- Success Story
How Lewisville, TX Digitally Transformed Their Municipal Court Experience
While many cities leveraged digital solutions to keep municipal courts running during the COVID pandemic, the City of Lewisville, TX, used the opportunity to approach larger issues as well. Their digital transformation increased sensitivity to the needs of residents and court users, improved access and convenience for defendants wanting to resolve their cases, and changed the culture of the court to a service-oriented approach that could be seen as more fair and equitable to more people.
- 10% increase in case clearance post-COVID
- Nearly $4M in collections
- Increased collections, despite declining citations
- Nearly 500 registrants through online jury registration in first year
Meeting the Needs of the Court Calendar
A suburban community of the Dallas-Fort Worth metroplex, Lewisville, TX, sits near the hub of big city activity, while providing a respite from its stress and hassles. While that proximity can create opportunities for business and culture for residents and visitors alike, when it comes to civic issues, such as appearances in municipal court, the small community can often find it difficult to bring those from the big city back to town.
Keeping track of long-planned dates may be a mild inconvenience for local residents, but for those who live out of state, it often meant a defendant who was less likely to appear.
“People who live out of state and maybe were just passing through on a holiday,” said Leonard. “It can be a big ordeal to make another trip back to Texas to resolve their case.”
As with all courts, Leonard’s team wanted to increase disposition rates of cases, but found themselves facing an enormous backlog that often led to cases either going to warrant or defaulting when the defendant either forgot their court date or was unable to return to Lewisville to appear.
Keeping in touch with the public, answering questions, and making sure that defendants were more likely to make their appearances was, according to Leonard, a manual process. But Leonard and the Lewisville staff were about to face a forced adaptation that brought with it the tools they needed to achieve their goals.
Providing a Digital Connection to Stay on Track
Leonard took his position in Lewisville in January 2021, at the height of the COVID pandemic. Coming from a smaller court where he had been involved in implementing digital solutions to problems, Leonard saw the opportunity to leverage his experience on a larger scale in Lewisville.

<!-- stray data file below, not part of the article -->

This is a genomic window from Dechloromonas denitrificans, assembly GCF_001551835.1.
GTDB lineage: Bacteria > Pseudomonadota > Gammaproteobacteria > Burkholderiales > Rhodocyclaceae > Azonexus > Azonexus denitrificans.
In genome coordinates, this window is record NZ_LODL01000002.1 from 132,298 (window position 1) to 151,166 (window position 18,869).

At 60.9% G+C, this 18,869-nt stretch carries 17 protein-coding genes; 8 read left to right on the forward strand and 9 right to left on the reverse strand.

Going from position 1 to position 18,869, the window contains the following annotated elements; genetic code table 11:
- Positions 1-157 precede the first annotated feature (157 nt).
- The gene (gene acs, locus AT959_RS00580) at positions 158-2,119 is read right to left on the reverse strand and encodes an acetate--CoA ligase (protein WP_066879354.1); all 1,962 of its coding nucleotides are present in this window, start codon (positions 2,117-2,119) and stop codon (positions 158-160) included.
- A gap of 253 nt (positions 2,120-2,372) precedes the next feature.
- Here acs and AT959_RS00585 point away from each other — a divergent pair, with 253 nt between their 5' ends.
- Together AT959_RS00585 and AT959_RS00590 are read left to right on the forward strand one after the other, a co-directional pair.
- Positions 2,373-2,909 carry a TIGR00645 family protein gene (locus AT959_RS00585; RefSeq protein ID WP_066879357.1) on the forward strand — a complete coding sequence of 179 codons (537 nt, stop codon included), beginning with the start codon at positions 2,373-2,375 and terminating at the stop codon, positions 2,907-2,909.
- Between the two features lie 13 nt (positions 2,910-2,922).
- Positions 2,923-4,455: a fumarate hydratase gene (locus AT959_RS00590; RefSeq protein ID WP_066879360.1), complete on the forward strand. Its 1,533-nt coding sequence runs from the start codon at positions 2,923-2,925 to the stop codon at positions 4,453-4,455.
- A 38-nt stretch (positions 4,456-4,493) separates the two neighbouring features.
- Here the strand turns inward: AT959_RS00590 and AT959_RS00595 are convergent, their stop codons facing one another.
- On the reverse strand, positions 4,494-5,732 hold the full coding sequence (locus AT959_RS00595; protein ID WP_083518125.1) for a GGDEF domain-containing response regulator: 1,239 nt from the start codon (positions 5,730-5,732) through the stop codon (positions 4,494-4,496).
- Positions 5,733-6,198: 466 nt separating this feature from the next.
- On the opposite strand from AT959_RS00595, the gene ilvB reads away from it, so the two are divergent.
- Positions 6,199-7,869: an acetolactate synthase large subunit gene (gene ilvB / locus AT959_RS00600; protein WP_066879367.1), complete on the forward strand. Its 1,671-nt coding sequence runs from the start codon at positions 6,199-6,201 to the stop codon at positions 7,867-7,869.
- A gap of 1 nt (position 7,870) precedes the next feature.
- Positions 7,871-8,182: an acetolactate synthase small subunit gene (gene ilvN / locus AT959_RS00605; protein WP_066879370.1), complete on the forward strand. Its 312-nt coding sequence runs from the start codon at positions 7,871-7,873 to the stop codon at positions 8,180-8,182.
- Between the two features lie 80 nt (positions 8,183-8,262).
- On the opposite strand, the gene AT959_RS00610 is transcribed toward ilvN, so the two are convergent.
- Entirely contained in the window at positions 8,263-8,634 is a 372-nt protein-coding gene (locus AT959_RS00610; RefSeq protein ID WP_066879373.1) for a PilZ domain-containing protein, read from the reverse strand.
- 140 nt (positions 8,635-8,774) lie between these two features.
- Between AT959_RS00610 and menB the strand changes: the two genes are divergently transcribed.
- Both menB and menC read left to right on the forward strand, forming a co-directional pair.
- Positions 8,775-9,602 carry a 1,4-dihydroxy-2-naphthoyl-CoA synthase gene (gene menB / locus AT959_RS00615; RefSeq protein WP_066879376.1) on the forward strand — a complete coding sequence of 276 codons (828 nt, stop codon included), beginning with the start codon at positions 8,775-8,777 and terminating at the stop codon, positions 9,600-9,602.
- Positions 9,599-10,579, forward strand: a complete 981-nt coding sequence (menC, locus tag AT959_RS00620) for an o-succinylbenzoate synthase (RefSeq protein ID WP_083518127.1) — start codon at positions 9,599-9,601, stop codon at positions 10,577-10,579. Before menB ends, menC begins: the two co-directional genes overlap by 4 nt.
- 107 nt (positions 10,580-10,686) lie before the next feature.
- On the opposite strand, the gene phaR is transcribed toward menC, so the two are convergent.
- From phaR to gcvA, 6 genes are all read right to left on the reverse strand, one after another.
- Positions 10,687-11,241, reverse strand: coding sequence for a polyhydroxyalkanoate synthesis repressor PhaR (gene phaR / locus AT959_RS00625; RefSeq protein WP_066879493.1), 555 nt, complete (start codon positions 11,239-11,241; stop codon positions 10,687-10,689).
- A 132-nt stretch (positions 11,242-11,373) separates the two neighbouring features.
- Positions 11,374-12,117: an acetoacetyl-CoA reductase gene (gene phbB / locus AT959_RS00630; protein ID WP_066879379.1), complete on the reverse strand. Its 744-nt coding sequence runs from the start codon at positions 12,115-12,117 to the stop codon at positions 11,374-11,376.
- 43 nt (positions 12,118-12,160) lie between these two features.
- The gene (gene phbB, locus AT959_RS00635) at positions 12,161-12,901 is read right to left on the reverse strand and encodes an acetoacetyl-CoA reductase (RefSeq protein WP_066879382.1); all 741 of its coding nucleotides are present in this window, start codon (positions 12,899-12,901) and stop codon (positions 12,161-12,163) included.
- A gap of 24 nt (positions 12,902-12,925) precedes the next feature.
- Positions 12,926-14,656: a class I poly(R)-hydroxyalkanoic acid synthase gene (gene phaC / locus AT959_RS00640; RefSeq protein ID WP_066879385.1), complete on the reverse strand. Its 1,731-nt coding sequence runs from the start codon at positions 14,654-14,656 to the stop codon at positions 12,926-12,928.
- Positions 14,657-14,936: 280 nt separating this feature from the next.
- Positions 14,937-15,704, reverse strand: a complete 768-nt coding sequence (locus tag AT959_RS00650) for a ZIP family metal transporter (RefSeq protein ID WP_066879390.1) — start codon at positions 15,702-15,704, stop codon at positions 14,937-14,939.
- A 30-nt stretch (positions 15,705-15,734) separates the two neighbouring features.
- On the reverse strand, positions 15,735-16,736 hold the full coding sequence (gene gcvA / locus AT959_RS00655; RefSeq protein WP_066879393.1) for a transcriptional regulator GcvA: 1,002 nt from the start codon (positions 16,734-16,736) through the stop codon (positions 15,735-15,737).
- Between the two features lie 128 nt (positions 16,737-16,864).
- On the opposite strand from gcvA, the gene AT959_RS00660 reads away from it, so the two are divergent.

“Where I had come from, we were using Zoom five years before the pandemic even happened,” said Leonard. “So we were already aware that this would work. We were just implementing it in a larger court than what I had been in before. We knew this project would be a continual work in progress, but early on, we did roll many of these initial processes out at warp speed so that we could make an immediate impact.”
Armed with a newly purchased dedicated website, Leonard’s team turned to Granicus and tools such as govAccess to create a digital experience that reached residents in multiple user-friendly channels and helped them find answers to their questions, provide instructions, and offer defendants the opportunity to resolve their cases in a more convenient and efficient manner.
The flexibility of govAccess allowed Leonard’s team to quickly establish a new digital presence and create a base from which new tools could be easily implemented, changing the way that residents interacted with court services.
“The initial goal with the website was to make it as user-friendly as possible,” said Leonard. “From there we started implementing these new procedures of online court, such as getting your paperwork signed remotely, making online requests, and other features implemented into the website that could help defendants resolve their cases without having to physically come into the court building.”
Leonard added that the convenient, easy-to-use structure of govAccess allowed the website to evolve as new tools were added.
Online forms were another major step in Lewisville’s digital transformation. Forms provided a more interactive way for defendants to make requests on their cases or provide information to the court. Online juror registration forms also allowed jurors to register for their jury duty and provided the court with their contact information so jurors could receive a text notification if their jury service was canceled.